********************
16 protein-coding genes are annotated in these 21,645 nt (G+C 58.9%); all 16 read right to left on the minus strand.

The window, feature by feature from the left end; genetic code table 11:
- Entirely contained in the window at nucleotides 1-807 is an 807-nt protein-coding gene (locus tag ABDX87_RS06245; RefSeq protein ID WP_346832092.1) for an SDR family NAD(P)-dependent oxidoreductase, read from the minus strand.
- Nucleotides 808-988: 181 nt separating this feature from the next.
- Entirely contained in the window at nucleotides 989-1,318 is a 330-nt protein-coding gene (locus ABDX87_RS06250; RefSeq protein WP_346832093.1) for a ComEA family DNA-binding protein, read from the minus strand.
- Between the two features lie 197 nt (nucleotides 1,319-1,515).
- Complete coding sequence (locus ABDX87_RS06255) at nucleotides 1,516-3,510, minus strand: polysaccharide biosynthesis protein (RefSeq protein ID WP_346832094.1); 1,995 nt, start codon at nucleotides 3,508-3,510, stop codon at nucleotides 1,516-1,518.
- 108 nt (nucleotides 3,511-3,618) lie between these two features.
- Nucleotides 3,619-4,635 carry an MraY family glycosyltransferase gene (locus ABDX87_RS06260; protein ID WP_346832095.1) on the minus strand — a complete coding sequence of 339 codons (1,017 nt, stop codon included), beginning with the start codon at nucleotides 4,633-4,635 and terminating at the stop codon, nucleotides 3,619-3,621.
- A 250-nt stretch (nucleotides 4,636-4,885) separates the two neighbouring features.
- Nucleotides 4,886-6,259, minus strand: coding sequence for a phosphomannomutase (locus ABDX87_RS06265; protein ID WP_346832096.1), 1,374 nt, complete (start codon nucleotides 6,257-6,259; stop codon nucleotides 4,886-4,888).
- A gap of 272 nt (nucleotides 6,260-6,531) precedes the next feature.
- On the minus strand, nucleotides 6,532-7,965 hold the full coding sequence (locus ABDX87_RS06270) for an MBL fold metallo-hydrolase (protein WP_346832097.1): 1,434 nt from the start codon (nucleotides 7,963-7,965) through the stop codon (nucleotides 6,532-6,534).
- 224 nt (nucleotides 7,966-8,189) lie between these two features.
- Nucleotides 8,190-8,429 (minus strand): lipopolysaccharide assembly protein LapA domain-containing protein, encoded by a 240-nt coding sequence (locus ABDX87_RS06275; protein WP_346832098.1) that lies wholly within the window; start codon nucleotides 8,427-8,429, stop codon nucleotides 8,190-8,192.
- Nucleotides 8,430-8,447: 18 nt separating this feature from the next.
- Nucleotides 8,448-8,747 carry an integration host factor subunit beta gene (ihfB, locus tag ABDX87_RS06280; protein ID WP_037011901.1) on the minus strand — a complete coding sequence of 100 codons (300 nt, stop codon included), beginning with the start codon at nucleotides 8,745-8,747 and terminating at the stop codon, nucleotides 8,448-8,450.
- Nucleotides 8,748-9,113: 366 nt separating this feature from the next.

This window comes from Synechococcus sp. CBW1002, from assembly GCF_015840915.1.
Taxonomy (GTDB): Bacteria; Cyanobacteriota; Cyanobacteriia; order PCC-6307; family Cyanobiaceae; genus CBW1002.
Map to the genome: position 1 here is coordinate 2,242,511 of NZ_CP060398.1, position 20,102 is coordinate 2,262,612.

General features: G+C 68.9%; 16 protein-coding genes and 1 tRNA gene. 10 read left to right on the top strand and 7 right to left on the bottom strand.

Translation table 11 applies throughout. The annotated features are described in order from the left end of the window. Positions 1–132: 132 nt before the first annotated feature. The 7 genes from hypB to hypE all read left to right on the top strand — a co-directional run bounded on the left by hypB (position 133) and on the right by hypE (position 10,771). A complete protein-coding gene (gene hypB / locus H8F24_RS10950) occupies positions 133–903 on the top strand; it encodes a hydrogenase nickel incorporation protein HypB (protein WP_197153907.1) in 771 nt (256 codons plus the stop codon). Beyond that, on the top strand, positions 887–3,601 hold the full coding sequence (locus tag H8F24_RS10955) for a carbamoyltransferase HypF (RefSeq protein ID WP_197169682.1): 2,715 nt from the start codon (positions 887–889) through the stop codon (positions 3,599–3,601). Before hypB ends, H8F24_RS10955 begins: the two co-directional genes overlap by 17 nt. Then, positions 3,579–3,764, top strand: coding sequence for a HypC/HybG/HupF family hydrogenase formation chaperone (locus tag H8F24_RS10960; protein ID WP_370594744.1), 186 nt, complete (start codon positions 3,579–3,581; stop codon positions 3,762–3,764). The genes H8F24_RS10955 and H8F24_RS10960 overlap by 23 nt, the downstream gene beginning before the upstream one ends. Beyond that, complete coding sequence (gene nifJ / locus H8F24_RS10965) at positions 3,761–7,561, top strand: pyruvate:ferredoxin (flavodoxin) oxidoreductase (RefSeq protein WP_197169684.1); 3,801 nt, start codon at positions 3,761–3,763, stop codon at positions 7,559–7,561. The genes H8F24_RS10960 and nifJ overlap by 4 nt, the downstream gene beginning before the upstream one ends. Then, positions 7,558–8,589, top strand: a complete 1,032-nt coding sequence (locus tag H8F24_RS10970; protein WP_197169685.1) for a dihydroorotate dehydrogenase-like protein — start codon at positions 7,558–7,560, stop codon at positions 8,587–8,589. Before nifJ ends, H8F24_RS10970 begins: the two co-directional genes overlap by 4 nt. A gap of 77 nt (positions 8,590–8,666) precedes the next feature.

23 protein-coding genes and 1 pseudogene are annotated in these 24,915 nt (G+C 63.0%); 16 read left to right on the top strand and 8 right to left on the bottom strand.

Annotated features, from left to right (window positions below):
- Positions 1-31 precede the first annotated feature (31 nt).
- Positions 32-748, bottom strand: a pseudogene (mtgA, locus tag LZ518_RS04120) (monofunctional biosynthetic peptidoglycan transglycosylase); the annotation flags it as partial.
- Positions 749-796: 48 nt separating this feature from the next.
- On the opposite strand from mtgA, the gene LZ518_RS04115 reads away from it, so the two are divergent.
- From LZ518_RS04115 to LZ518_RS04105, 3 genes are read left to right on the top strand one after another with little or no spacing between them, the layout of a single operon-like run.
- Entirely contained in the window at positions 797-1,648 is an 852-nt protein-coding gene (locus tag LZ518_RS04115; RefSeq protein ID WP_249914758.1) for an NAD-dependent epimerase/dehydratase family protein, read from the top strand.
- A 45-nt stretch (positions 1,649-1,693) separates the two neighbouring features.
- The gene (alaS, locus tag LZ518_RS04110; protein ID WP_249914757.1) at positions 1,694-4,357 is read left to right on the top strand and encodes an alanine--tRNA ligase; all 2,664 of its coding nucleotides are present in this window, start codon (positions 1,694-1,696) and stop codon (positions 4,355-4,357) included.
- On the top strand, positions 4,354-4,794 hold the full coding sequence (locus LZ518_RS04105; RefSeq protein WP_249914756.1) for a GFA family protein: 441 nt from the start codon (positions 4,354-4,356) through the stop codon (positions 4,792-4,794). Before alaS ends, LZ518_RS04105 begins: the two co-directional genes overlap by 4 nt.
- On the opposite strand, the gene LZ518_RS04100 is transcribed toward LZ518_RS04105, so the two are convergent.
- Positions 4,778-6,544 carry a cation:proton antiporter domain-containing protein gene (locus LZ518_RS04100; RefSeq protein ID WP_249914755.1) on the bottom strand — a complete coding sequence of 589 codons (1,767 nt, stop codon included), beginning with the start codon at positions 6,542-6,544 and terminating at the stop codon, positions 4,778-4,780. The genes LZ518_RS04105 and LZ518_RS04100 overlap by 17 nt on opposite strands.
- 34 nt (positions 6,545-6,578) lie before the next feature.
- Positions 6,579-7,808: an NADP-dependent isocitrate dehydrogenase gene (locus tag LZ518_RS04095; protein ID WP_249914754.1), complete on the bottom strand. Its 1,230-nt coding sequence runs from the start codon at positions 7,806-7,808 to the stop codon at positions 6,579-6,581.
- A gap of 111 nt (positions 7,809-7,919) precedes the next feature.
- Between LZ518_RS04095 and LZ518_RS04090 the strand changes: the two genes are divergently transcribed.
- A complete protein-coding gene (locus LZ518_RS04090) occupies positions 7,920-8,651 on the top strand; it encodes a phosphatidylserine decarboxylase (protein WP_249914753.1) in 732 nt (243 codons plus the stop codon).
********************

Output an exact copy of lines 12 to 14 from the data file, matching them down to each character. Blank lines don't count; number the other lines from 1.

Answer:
- A gap of 272 nt (nucleotides 6,260-6,531) precedes the next feature.
- On the minus strand, nucleotides 6,532-7,965 hold the full coding sequence (locus ABDX87_RS06270) for an MBL fold metallo-hydrolase (protein WP_346832097.1): 1,434 nt from the start codon (nucleotides 7,963-7,965) through the stop codon (nucleotides 6,532-6,534).
- 224 nt (nucleotides 7,966-8,189) lie between these two features.